Event Title

Effects of Using Music in a Special Education Classroom

Poster Number

02

Faculty Mentor

Dr. Carol Marchel

College

College of Education

Honors Thesis Committee

Carol Marchel, Ph.D.; Bradley Witzel, Ed.D.; Kerrin Hopper, M.A.

Location

Rutledge

Start Date

22-4-2016 12:00 PM

End Date

22-4-2016 2:00 PM

Description

A recent comparison of fifteen-year-olds across the globe from the Program for International Student Assessment indicated that students in the United States are falling behind in learning mathematics. Among the lowest scoring groups in the U.S. are students with identified disabilities, who score significantly below their same-age peers. It is important for the U.S. to improve mathematics instruction for all students, especially those with disabilities. As a method of intervention, music is used in the classroom as a tier two intervention. This paper uses teacher action research to explore the effects of using music as an intervention in a special education classroom. Six fourth-graders with disabilities at Hunter Street Elementary School received music intervention that included steady beat, rhythm, and pitch to support mathematics instruction once a week for twelve weeks. Formative assessments indicated that the songs used for multiplication facts improved the students’ abilities of recall. Students showed improvement in their abilities to solve mathematical problems on multiplication and division after eight weeks of music intervention.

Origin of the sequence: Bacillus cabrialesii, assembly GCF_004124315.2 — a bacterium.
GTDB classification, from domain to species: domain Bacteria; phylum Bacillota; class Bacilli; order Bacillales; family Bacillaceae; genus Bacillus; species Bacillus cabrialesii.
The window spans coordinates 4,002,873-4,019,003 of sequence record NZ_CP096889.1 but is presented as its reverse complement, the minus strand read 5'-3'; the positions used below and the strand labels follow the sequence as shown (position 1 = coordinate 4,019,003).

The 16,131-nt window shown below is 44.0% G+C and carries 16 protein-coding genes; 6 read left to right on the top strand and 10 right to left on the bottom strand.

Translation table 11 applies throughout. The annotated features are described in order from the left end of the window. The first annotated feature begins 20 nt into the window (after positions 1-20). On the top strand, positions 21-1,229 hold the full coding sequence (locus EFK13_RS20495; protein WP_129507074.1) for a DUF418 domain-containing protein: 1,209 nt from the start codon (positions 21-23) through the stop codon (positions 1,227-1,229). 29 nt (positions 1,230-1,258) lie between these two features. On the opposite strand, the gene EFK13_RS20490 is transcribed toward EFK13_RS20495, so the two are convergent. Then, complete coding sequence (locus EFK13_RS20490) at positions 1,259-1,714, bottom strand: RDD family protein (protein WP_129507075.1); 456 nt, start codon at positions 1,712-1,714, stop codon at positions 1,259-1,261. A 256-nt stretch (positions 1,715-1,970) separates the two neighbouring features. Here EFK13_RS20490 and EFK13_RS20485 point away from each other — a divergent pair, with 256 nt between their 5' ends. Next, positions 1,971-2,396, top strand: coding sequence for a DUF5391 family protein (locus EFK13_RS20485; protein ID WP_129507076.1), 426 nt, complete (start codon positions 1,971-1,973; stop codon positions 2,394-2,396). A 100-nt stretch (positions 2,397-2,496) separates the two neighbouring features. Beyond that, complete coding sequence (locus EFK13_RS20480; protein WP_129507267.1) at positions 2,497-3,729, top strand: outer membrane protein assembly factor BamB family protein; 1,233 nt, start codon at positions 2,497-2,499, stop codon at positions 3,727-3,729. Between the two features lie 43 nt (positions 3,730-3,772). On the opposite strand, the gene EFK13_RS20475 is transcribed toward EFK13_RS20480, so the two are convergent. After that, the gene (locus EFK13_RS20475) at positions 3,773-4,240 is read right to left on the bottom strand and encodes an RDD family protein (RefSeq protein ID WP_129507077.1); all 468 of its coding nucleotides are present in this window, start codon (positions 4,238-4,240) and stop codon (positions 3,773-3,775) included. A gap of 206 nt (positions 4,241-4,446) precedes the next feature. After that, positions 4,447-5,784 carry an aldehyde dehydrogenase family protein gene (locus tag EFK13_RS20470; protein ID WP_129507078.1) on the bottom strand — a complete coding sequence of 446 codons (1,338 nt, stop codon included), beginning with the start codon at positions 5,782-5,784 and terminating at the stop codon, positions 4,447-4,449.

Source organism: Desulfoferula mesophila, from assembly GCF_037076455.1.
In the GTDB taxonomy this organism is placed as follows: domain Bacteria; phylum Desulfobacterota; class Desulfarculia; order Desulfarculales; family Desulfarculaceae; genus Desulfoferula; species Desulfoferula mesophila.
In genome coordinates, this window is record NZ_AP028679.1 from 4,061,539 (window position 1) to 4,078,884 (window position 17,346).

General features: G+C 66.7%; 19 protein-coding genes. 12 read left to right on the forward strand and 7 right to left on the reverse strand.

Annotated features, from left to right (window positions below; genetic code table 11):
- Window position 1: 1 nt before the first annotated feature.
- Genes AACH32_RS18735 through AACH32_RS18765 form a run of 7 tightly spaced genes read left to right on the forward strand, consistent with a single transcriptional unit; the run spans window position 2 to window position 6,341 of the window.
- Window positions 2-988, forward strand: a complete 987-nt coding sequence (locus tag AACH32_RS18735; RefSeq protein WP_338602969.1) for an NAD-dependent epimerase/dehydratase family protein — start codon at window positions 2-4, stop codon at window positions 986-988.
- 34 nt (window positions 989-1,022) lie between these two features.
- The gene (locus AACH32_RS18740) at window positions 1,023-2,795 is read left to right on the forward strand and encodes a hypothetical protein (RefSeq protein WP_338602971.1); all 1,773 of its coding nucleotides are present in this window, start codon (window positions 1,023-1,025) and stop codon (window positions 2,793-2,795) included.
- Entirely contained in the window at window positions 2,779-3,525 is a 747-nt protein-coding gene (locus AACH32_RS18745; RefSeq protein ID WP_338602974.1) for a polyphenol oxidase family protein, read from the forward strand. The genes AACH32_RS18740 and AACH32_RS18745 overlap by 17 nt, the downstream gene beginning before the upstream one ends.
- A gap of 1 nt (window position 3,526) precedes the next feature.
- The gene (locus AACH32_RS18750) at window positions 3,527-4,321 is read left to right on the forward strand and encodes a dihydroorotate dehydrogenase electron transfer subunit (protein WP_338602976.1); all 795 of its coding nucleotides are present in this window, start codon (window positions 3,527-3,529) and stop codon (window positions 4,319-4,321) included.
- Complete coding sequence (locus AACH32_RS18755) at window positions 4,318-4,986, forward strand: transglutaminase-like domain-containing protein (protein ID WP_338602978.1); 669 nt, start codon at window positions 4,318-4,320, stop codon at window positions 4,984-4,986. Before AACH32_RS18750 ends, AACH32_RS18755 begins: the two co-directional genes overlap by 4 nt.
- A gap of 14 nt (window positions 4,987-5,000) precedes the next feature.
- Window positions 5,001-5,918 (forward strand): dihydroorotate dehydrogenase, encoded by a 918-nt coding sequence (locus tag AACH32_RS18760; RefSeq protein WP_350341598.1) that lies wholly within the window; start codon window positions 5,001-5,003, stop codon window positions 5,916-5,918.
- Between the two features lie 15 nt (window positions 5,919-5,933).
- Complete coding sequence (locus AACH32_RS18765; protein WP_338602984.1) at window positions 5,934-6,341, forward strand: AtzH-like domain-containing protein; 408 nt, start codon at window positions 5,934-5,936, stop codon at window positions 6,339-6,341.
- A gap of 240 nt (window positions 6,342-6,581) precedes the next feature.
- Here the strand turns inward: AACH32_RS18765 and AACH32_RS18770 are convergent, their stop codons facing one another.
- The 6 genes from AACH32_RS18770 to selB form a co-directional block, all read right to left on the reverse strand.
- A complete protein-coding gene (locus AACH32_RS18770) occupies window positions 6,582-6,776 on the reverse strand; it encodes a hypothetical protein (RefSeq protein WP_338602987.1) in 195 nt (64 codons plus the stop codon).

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Apr 22nd, 12:00 PM Apr 22nd, 2:00 PM

Effects of Using Music in a Special Education Classroom

Rutledge

A recent comparison of fifteen-year-olds across the globe from the Program for International Student Assessment indicated that students in the United States are falling behind in learning mathematics. Among the lowest scoring groups in the U.S. are students with identified disabilities, who score significantly below their same-age peers. It is important for the U.S. to improve mathematics instruction for all students, especially those with disabilities. As a method of intervention, music is used in the classroom as a tier two intervention. This paper uses teacher action research to explore the effects of using music as an intervention in a special education classroom. Six fourth-graders with disabilities at Hunter Street Elementary School received music intervention that included steady beat, rhythm, and pitch to support mathematics instruction once a week for twelve weeks. Formative assessments indicated that the songs used for multiplication facts improved the students’ abilities of recall. Students showed improvement in their abilities to solve mathematical problems on multiplication and division after eight weeks of music intervention.